(I felt compelled to write this two-part series because I still have daily run-ins with people who have never heard of Google Reader. How? Why? The concept boggles my mind, because G-Reader is my favorite Google App and I can’t imagine why any regular web user would NOT use it…)
Do you have a lot of websites/blogs you visit daily? Do you bookmark each site and diligently click over to check for updates?
Well, that’s all fine and dandy, but if you have a lot of sites on your bookmark list, visiting each individual site could take hours. There is an easier way to do this, and it’s called RSS (Really Simple Syndication).
If you are familiar with RSS, feel free to skip this portion. If you’re not, you’re a moron. Just kidding. 😉
Here’s a really simple way of looking at RSS (thanks, J!):
(image from http://cravingideas.blogs.com/backinskinnyjeans/2006/09/how_to_explain_.html)
Take a look at the website above. They do a great job of explaining RSS in a clear and simple manner.
Still stumped? Watch RSS in Plain English:
(This video was created by Common Craft, a website dedicated to explaining complex ideas and concepts in simple and easy ways. Go check it out – they have so many great articles and videos!)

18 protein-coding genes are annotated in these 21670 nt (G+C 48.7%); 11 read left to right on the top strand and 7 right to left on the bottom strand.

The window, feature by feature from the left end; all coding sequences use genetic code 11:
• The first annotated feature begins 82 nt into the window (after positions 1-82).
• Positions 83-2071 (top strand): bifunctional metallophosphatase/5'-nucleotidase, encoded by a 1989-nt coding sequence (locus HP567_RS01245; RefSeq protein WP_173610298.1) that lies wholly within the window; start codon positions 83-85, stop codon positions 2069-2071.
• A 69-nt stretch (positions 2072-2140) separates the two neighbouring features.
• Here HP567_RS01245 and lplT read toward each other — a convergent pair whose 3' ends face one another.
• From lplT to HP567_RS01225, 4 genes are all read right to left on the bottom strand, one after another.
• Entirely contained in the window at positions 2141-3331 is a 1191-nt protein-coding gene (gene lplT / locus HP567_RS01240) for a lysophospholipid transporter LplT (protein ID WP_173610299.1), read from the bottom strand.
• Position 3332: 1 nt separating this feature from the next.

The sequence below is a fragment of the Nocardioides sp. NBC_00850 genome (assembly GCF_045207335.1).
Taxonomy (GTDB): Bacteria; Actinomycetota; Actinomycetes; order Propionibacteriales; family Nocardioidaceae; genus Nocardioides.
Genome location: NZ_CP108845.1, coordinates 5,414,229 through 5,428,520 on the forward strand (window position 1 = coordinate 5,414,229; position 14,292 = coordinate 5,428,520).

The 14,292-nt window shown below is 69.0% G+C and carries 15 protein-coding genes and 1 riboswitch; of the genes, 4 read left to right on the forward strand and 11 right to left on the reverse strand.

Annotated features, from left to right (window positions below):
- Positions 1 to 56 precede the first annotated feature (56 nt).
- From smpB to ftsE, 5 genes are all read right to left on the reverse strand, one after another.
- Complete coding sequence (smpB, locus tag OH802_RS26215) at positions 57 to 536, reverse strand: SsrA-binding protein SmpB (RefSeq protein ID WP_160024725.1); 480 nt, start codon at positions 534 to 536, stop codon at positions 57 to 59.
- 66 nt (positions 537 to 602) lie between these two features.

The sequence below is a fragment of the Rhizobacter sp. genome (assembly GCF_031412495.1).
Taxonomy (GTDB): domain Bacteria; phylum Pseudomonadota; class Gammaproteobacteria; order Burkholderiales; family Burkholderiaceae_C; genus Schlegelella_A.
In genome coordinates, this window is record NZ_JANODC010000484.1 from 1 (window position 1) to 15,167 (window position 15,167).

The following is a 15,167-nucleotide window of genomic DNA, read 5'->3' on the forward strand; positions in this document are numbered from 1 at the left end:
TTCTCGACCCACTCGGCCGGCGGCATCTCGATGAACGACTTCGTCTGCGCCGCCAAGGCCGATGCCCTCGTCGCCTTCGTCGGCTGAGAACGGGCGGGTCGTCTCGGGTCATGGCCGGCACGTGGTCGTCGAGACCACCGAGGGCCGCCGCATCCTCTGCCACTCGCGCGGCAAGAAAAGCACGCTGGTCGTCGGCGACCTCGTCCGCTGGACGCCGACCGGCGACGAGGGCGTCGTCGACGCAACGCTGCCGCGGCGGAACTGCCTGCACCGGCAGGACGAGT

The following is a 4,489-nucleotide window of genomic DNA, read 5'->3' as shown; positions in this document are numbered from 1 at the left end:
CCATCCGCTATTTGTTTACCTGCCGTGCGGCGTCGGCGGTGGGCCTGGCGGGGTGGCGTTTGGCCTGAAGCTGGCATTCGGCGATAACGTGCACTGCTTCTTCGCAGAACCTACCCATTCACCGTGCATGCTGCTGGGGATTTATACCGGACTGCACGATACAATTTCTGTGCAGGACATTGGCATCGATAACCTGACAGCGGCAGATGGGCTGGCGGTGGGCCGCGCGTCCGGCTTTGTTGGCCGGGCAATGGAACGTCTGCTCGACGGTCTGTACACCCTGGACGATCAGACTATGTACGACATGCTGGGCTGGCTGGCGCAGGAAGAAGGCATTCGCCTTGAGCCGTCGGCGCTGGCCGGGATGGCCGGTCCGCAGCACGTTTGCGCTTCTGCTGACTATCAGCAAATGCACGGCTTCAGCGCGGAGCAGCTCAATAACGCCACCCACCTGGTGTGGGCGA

So what does RSS have to do with Google Reader?
Google Reader is a FREE application for reading RSS feeds. One of the most important things that sets G-Reader apart from other RSS readers is that it is web-based, meaning that I can check my feeds from any computer (or my mobile phone) and G-Reader will update itself accordingly. This is a big contrast and improvement from desktop RSS readers, which only update the feed based on what I checked from that particular computer.
Next up…the many useful features of Google Reader and how they can help you save time, share ideas, and learn more!
On a side note, my friend’s been writing an interesting series on his blog about the book The Tipping Point by Malcolm Gladwell and the three types of people who make it possible for a social epidemic to take place.
My friend is convinced that I’m a Maven, and used me as an example in today’s post.
What do you think? Am I a Maven? Do you think you are (or know of others) who are Connectors, Mavens, or Salesmen?